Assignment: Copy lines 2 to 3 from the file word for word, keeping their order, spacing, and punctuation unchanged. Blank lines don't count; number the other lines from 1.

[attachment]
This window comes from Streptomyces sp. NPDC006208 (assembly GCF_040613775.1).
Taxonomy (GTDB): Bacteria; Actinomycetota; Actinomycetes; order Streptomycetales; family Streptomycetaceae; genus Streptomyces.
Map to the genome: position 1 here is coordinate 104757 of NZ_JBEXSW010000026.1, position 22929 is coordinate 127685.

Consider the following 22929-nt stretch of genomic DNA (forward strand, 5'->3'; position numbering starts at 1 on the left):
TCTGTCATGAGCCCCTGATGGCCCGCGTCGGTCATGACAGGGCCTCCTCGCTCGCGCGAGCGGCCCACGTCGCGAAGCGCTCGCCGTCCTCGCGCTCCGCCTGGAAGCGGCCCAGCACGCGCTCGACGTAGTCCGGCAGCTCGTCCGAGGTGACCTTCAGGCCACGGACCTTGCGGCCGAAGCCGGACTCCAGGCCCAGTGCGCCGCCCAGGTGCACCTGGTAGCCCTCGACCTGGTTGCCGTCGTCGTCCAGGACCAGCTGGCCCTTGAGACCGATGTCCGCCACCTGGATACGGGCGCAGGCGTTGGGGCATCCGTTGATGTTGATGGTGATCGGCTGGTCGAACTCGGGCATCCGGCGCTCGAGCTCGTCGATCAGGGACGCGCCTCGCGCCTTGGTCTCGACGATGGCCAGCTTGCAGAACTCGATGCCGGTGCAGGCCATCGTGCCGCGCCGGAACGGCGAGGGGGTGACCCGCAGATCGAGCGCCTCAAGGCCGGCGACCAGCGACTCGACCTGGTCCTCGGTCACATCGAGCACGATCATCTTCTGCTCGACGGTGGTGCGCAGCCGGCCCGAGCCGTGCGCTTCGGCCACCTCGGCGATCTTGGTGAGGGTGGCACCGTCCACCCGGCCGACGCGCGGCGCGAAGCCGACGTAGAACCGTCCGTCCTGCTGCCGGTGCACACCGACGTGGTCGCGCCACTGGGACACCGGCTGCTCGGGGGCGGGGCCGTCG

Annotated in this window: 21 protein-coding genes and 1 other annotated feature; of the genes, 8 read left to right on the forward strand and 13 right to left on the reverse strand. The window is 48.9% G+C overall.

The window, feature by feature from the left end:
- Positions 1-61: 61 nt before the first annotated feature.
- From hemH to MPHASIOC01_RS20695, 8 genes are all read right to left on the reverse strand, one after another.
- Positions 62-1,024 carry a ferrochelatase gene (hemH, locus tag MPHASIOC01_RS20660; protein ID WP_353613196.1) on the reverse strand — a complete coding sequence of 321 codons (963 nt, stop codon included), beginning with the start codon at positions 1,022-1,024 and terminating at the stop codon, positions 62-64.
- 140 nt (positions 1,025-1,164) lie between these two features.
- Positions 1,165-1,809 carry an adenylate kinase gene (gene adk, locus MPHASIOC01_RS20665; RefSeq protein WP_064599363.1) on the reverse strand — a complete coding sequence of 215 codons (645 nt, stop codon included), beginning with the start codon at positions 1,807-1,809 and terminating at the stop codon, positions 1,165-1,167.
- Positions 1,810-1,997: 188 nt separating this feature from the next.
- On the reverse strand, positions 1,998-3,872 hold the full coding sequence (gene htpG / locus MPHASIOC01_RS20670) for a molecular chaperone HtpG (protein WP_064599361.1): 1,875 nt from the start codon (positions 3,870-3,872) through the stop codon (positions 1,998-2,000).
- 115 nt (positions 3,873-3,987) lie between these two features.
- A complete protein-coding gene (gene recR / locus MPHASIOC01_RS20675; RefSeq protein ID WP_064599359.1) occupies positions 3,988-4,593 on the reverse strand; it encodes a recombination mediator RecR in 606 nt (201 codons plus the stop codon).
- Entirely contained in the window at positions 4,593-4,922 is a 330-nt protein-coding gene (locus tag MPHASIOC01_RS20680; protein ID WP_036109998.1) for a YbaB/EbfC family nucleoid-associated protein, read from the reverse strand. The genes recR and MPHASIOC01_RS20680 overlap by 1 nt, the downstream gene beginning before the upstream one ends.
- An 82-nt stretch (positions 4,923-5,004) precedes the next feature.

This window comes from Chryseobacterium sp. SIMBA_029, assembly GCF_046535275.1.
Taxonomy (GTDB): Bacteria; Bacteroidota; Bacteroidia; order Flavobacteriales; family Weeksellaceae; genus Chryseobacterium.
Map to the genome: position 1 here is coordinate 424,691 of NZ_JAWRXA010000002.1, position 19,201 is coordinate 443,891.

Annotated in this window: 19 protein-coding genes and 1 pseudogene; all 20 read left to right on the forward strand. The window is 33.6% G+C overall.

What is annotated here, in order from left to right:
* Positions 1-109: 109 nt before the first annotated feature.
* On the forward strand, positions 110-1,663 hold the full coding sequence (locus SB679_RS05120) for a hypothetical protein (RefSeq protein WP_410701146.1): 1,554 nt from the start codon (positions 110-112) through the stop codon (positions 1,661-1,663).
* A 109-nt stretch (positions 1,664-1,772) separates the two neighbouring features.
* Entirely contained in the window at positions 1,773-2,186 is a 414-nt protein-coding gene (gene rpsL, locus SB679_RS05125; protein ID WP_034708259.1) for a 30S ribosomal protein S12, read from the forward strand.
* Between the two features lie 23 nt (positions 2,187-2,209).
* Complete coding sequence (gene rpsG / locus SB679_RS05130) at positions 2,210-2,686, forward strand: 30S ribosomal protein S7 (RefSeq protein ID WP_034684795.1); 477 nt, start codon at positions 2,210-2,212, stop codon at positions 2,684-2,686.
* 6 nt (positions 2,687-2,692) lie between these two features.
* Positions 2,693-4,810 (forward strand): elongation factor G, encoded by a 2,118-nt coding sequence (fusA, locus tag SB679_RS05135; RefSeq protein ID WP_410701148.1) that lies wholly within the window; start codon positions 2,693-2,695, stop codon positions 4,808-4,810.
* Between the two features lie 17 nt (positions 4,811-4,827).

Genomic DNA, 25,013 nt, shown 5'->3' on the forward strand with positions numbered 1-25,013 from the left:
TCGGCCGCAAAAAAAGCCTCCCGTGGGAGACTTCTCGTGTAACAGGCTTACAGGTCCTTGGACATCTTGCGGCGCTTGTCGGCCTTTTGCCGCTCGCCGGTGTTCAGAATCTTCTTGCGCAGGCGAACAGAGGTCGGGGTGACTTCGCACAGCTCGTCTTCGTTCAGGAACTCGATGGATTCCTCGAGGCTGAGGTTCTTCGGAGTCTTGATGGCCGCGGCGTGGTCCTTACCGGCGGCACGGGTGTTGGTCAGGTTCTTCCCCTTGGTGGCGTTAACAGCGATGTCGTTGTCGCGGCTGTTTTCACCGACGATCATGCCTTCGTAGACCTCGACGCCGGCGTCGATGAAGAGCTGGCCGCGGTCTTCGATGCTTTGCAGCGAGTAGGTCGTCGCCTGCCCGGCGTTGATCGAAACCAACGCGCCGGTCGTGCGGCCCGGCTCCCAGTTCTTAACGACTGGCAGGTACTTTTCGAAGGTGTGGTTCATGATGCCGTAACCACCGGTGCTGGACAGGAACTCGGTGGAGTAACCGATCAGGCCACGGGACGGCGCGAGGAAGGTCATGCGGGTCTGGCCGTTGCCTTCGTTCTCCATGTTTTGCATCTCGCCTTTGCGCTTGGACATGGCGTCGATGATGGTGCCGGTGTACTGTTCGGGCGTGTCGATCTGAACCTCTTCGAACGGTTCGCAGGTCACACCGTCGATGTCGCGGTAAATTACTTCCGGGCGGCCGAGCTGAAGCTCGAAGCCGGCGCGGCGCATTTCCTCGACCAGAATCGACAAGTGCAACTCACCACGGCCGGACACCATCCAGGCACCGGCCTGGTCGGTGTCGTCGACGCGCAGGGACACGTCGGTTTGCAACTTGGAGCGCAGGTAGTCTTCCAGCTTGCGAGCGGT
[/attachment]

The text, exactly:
Taxonomy (GTDB): Bacteria; Actinomycetota; Actinomycetes; order Streptomycetales; family Streptomycetaceae; genus Streptomyces.
Map to the genome: position 1 here is coordinate 104757 of NZ_JBEXSW010000026.1, position 22929 is coordinate 127685.